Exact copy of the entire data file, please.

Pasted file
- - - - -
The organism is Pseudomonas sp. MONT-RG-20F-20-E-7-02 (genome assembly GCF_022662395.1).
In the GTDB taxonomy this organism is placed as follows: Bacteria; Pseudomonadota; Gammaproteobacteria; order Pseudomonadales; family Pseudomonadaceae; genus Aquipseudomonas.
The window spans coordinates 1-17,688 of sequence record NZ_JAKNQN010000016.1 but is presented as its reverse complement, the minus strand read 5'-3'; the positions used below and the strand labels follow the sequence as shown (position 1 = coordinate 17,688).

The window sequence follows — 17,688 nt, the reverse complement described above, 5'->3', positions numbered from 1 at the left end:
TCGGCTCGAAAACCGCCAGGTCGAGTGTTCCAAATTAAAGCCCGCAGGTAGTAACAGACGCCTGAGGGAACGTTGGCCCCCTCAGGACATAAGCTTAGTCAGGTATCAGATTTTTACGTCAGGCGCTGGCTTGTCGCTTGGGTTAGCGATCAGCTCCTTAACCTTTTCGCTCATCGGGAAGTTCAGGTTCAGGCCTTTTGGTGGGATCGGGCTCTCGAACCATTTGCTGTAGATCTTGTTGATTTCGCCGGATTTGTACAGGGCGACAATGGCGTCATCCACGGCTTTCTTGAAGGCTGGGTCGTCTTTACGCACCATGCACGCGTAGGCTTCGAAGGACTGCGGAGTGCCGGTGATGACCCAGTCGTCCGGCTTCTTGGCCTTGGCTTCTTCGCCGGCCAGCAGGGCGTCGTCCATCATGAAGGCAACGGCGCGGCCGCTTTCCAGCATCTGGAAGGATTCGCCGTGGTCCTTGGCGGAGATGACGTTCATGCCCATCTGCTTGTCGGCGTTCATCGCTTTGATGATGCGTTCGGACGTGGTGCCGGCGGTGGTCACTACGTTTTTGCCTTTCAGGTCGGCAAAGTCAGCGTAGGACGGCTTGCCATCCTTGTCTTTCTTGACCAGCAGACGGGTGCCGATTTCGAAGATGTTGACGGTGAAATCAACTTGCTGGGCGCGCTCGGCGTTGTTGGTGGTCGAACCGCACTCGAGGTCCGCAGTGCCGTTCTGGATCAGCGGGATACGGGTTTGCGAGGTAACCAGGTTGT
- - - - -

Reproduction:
The organism is Pseudomonas sp. MONT-RG-20F-20-E-7-02 (genome assembly GCF_022662395.1).
In the GTDB taxonomy this organism is placed as follows: Bacteria; Pseudomonadota; Gammaproteobacteria; order Pseudomonadales; family Pseudomonadaceae; genus Aquipseudomonas.
The window spans coordinates 1-17,688 of sequence record NZ_JAKNQN010000016.1 but is presented as its reverse complement, the minus strand read 5'-3'; the positions used below and the strand labels follow the sequence as shown (position 1 = coordinate 17,688).

The window sequence follows — 17,688 nt, the reverse complement described above, 5'->3', positions numbered from 1 at the left end:
TCGGCTCGAAAACCGCCAGGTCGAGTGTTCCAAATTAAAGCCCGCAGGTAGTAACAGACGCCTGAGGGAACGTTGGCCCCCTCAGGACATAAGCTTAGTCAGGTATCAGATTTTTACGTCAGGCGCTGGCTTGTCGCTTGGGTTAGCGATCAGCTCCTTAACCTTTTCGCTCATCGGGAAGTTCAGGTTCAGGCCTTTTGGTGGGATCGGGCTCTCGAACCATTTGCTGTAGATCTTGTTGATTTCGCCGGATTTGTACAGGGCGACAATGGCGTCATCCACGGCTTTCTTGAAGGCTGGGTCGTCTTTACGCACCATGCACGCGTAGGCTTCGAAGGACTGCGGAGTGCCGGTGATGACCCAGTCGTCCGGCTTCTTGGCCTTGGCTTCTTCGCCGGCCAGCAGGGCGTCGTCCATCATGAAGGCAACGGCGCGGCCGCTTTCCAGCATCTGGAAGGATTCGCCGTGGTCCTTGGCGGAGATGACGTTCATGCCCATCTGCTTGTCGGCGTTCATCGCTTTGATGATGCGTTCGGACGTGGTGCCGGCGGTGGTCACTACGTTTTTGCCTTTCAGGTCGGCAAAGTCAGCGTAGGACGGCTTGCCATCCTTGTCTTTCTTGACCAGCAGACGGGTGCCGATTTCGAAGATGTTGACGGTGAAATCAACTTGCTGGGCGCGCTCGGCGTTGTTGGTGGTCGAACCGCACTCGAGGTCCGCAGTGCCGTTCTGGATCAGCGGGATACGGGTTTGCGAGGTAACCAGGTTGT